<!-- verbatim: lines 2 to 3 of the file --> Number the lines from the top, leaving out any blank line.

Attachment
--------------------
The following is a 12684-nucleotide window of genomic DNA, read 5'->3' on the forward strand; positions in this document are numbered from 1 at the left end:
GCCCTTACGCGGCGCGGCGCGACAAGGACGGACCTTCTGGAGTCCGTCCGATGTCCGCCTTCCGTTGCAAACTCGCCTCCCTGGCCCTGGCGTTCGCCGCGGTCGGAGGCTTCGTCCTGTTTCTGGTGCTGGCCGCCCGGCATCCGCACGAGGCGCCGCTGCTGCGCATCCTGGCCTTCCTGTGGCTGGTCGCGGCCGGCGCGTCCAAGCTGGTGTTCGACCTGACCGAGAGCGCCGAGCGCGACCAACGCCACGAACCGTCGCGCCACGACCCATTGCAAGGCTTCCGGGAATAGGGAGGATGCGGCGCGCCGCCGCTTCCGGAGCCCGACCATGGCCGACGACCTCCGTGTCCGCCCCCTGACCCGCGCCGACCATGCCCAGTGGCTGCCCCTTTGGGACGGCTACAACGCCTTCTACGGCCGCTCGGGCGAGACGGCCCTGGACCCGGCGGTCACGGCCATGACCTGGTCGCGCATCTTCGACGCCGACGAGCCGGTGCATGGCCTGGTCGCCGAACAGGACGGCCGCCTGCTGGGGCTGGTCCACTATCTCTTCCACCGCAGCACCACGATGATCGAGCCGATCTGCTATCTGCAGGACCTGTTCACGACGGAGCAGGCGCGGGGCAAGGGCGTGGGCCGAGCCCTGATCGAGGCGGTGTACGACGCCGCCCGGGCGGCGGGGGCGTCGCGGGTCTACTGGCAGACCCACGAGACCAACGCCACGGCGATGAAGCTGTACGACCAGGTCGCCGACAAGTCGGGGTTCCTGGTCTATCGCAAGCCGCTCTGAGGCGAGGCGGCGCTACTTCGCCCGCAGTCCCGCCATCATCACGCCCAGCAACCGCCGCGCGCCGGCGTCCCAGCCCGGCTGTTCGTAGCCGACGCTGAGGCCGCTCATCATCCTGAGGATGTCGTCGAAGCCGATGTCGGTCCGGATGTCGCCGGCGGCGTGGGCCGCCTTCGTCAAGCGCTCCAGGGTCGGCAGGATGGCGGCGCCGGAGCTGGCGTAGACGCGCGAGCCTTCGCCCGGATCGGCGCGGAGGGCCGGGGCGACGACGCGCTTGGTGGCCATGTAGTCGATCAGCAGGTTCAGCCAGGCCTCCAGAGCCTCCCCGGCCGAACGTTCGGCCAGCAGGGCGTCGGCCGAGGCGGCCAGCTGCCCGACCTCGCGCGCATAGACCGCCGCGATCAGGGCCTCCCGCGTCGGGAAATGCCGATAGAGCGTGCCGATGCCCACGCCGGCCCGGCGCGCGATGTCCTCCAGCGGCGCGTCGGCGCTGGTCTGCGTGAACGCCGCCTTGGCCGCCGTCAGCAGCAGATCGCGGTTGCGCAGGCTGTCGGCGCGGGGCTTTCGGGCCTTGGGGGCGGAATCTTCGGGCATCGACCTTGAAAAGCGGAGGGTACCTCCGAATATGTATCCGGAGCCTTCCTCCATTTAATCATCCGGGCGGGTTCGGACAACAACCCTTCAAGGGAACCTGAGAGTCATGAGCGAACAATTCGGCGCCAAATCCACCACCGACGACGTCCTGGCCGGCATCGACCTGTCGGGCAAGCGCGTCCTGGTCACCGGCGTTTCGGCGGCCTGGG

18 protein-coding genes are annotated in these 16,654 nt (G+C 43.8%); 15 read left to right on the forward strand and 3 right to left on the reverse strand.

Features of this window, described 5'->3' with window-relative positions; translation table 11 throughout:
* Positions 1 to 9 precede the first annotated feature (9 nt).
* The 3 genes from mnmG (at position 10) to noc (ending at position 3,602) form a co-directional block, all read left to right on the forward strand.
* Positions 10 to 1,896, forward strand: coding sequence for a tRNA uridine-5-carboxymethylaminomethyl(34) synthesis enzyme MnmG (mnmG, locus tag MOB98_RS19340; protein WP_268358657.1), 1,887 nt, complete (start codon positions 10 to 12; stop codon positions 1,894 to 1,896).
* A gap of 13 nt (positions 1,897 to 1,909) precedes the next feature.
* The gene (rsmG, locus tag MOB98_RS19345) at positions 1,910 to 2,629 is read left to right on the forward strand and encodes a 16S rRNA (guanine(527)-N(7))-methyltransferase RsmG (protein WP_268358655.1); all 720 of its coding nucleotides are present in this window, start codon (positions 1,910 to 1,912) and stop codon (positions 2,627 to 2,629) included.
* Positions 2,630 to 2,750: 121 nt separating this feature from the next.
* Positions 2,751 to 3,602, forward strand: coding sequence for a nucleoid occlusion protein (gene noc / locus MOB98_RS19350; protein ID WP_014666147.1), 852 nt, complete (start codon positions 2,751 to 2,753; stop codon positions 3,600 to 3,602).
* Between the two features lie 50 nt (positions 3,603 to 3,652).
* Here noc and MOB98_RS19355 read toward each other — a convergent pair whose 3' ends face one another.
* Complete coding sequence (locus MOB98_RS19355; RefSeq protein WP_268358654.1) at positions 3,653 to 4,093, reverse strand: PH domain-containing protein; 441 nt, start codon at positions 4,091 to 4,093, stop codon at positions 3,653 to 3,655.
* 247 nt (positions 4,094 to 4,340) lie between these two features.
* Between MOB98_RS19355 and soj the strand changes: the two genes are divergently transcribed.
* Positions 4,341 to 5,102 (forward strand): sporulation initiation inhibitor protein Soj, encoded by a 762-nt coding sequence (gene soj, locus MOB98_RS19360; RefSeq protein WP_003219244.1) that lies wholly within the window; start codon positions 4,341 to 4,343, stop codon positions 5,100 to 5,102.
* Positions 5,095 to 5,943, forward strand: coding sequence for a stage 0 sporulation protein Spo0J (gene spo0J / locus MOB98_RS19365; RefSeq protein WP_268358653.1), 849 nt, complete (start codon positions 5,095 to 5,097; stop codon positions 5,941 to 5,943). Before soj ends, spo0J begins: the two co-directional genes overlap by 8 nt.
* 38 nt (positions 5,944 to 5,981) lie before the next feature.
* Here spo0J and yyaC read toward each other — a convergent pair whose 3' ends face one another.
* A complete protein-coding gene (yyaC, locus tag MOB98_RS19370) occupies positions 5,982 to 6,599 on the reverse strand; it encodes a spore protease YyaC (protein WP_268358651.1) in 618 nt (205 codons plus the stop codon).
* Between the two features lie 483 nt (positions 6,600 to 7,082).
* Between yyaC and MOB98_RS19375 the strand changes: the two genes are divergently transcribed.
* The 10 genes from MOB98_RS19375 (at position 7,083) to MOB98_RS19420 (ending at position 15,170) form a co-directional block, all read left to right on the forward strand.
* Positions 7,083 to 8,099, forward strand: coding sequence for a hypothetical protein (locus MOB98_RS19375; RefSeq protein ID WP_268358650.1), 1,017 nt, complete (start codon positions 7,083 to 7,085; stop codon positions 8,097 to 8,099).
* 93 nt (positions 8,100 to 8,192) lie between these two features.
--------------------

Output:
GCCCTTACGCGGCGCGGCGCGACAAGGACGGACCTTCTGGAGTCCGTCCGATGTCCGCCTTCCGTTGCAAACTCGCCTCCCTGGCCCTGGCGTTCGCCGCGGTCGGAGGCTTCGTCCTGTTTCTGGTGCTGGCCGCCCGGCATCCGCACGAGGCGCCGCTGCTGCGCATCCTGGCCTTCCTGTGGCTGGTCGCGGCCGGCGCGTCCAAGCTGGTGTTCGACCTGACCGAGAGCGCCGAGCGCGACCAACGCCACGAACCGTCGCGCCACGACCCATTGCAAGGCTTCCGGGAATAGGGAGGATGCGGCGCGCCGCCGCTTCCGGAGCCCGACCATGGCCGACGACCTCCGTGTCCGCCCCCTGACCCGCGCCGACCATGCCCAGTGGCTGCCCCTTTGGGACGGCTACAACGCCTTCTACGGCCGCTCGGGCGAGACGGCCCTGGACCCGGCGGTCACGGCCATGACCTGGTCGCGCATCTTCGACGCCGACGAGCCGGTGCATGGCCTGGTCGCCGAACAGGACGGCCGCCTGCTGGGGCTGGTCCACTATCTCTTCCACCGCAGCACCACGATGATCGAGCCGATCTGCTATCTGCAGGACCTGTTCACGACGGAGCAGGCGCGGGGCAAGGGCGTGGGCCGAGCCCTGATCGAGGCGGTGTACGACGCCGCCCGGGCGGCGGGGGCGTCGCGGGTCTACTGGCAGACCCACGAGACCAACGCCACGGCGATGAAGCTGTACGACCAGGTCGCCGACAAGTCGGGGTTCCTGGTCTATCGCAAGCCGCTCTGAGGCGAGGCGGCGCTACTTCGCCCGCAGTCCCGCCATCATCACGCCCAGCAACCGCCGCGCGCCGGCGTCCCAGCCCGGCTGTTCGTAGCCGACGCTGAGGCCGCTCATCATCCTGAGGATGTCGTCGAAGCCGATGTCGGTCCGGATGTCGCCGGCGGCGTGGGCCGCCTTCGTCAAGCGCTCCAGGGTCGGCAGGATGGCGGCGCCGGAGCTGGCGTAGACGCGCGAGCCTTCGCCCGGATCGGCGCGGAGGGCCGGGGCGACGACGCGCTTGGTGGCCATGTAGTCGATCAGCAGGTTCAGCCAGGCCTCCAGAGCCTCCCCGGCCGAACGTTCGGCCAGCAGGGCGTCGGCCGAGGCGGCCAGCTGCCCGACCTCGCGCGCATAGACCGCCGCGATCAGGGCCTCCCGCGTCGGGAAATGCCGATAGAGCGTGCCGATGCCCACGCCGGCCCGGCGCGCGATGTCCTCCAGCGGCGCGTCGGCGCTGGTCTGCGTGAACGCCGCCTTGGCCGCCGTCAGCAGCAGATCGCGGTTGCGCAGGCTGTCGGCGCGGGGCTTTCGGGCCTTGGGGGCGGAATCTTCGGGCATCGACCTTGAAAAGCGGAGGGTACCTCCGAATATGTATCCGGAGCCTTCCTCCATTTAATCATCCGGGCGGGTTCGGACAACAACCCTTCAAGGGAACCTGAGAGTCATGAGCGAACAATTCGGCGCCAAATCCACCACCGACGACGTCCTGGCCGGCATCGACCTGTCGGGCAAGCGCGTCCTGGTCACCGGCGTTTCGGCGGCCTGGG

18 protein-coding genes are annotated in these 16,654 nt (G+C 43.8%); 15 read left to right on the forward strand and 3 right to left on the reverse strand.